Microsoft launches XML web services with Visual Studio .Net and .Net Framework

San Francisco, Calif. - Microsoft Corp. chief software architect Bill Gates February 13 officially launched Visual Studio .Net and the .Net Framework, the application development tool and platform for .Net applications, at the VSLive! 2002 Conference in San Francisco.

By Control Engineering Staff February 14, 2002

San Francisco, Calif. – Microsoft Corp. chief software architect Bill Gates February 13 officially launched Visual Studio .Net and the .Net Framework, the application development tool and platform for .Net applications, at the VSLive! 2002 Conference in San Francisco. Visual Studio .Net and the .Net Framework are the first software projects entirely overseen by Gates as Microsoft’s chief software architect and represent a major milestone in bringing Microsoft’s vision of XML Web services to reality.

“Launching Visual Studio .Net and the .Net Framework today underscores Microsoft’s long-term commitment to developer success,” Mr. Gates said. “We view Visual Studio .Net as the key to the next big wave of developer opportunity, creating the XML Web services that will soon become the basis for all major new software development.”

With these products, developers can create and deploy XML Web services. With support for more than 20 programming languages, these products enable developers to extend their existing skills to embrace the new world of XML Web services.

More than 3.5 million copies of Visual Studio .Net and the .Net Framework were distributed during beta testing. Since its availability in January to MSDN developer program subscribers, more than 350,000 customers have received the released version of these products.

Additionally, a new .Net international user group association was announced earlier in the week with the creation of the International .Net Association (INETA) of User Groups. As a charter sponsor of INETA, Microsoft will provide training for the INETA Speakers Bureau and support in providing content to its members.

In his keynote address, Gates highlighted several of more than 1,000 new customer deployments on .NET, including those from Autodesk, L’Oreal, and Merrill Lynch & Co. Inc. These new customers have already experienced productivity gains and improved application development cycles.

Autodesk has built a new application development platform for the rapid creation of design visualization applications on the Microsoft .NET platform.

L’Oreal built a new e-commerce system in just four months to flexibly integrate with its partners worldwide.

Merrill Lynch consolidated all of its 800-number lines serving more than 25 million customers into one master telephone service, improving maintenance, fault tolerance, and performance.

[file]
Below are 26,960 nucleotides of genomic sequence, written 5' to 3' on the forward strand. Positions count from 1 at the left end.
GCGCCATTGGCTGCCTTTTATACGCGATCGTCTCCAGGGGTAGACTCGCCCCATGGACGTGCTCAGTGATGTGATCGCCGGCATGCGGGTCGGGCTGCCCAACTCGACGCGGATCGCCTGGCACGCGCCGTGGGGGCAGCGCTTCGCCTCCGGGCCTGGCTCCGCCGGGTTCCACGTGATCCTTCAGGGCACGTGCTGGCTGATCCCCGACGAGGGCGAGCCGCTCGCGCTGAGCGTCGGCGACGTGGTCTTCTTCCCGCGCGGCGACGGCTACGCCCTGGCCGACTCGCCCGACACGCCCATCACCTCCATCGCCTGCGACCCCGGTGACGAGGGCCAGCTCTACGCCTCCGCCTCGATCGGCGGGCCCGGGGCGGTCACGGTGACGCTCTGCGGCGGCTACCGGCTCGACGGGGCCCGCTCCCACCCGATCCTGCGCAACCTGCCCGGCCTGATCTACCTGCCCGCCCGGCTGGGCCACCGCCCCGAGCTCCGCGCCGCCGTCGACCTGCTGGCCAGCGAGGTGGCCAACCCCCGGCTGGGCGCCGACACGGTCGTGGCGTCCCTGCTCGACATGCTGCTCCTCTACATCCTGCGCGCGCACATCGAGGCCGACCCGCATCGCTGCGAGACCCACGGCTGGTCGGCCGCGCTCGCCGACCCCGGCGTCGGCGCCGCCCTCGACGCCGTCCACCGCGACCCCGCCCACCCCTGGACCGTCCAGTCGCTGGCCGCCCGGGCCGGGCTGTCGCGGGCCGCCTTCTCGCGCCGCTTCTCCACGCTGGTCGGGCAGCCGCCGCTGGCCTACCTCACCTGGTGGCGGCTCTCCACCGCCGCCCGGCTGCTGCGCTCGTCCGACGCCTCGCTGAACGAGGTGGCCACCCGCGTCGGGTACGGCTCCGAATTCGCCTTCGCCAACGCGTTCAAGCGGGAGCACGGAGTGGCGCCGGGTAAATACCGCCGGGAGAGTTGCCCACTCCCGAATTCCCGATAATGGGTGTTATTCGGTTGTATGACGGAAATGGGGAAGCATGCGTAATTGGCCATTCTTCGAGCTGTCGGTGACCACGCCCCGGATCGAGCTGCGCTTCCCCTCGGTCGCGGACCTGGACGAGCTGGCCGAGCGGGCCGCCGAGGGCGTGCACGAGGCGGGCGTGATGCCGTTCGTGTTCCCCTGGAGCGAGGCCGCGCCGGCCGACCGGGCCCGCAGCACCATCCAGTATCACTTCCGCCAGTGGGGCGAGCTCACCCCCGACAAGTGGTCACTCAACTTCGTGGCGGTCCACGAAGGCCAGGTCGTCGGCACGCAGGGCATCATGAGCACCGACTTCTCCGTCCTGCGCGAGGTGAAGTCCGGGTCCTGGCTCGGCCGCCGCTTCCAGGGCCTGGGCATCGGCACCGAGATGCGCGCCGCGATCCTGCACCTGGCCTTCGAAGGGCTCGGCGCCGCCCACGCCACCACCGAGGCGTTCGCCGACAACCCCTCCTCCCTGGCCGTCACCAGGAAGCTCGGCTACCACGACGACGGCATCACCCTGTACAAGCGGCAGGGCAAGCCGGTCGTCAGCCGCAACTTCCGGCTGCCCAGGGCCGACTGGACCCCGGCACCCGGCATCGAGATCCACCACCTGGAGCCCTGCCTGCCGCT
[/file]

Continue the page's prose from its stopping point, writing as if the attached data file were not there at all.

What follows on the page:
Gates also announced three new partners that will provide developer tools integrated with Visual Studio .Net: Computer Associates, Groove Networks, and SAP.

Additionally, Gates announced Groove Networks and SAP joined the ranks of 70 other Visual Studio .Net Integration Program members including Rational Software, Compuware, and Crystal Decisions. Microsoft’s VSIP partners include tools, language, and component vendors, independent software vendors (ISVs), academics, and researchers.

In addition to vendors choosing to integrate into the Visual Studio .Net environment, two prominent application development companies announced their tools for the .Net Framework. Borland Software Corp. announced that Delphi and C++Builder would target the .Net Framework, and Macromedia Inc. announced that Dreamweaver UltraDev would target ASP.NET.

Microsoft also announced the Microsoft .Net Component Builder Program, providing component vendors resources to effectively build and market components using the latest Microsoft .Net technologies. The program will be jointly run by Microsoft and the Component Vendor Consortium (CVC), a non-profit organization representing ‘third party’ ISVs and is a recognized authority on component quality.

Visual Studio .Net and the .Net Framework make up Microsoft’s first full IDE for building XML Web services and next-generation Internet applications on the .Net Platform. Visual Studio .Net is Microsoft’s rapid application development (RAD) tool, enabling developers to create and deploy broad-reach Web applications for any device and any platform. More information about Visual Studio .Net can be found at . The .Net Framework provides the programming model of the .Net Platform, making it possible to deploy and run XML Web services and other types of applications, including client-, server- and service-based applications. More information on the .Net Framework can be found at .

Pricing and General Availability of Visual Studio .NET

Visual Studio .Net is offered in three editions:

Visual Studio .Net Enterprise Architect enables software architects and senior developers to build large-scale applications for infrastructure development. The suggested retail price for Visual Studio .Net Enterprise Architect is $2,499.

Visual Studio .Net Enterprise Developer enables development teams to build enterprise applications for any Internet device and any platform. The suggested retail price of Visual Studio .Net Enterprise Developer is $1,799.

Visual Studio .Net Professional enables developers to rapidly build XML Web services and next-generation applications for any Internet device. The suggested retail price of Visual Studio .Net Professional is $1,079.

Standard editions of Visual Basic .Net, Visual C++ .Net, and Visual C# .Net are available for for a suggested retail price of $109.

Control Engineering Daily News DeskGary A. Mintchell, senior editor

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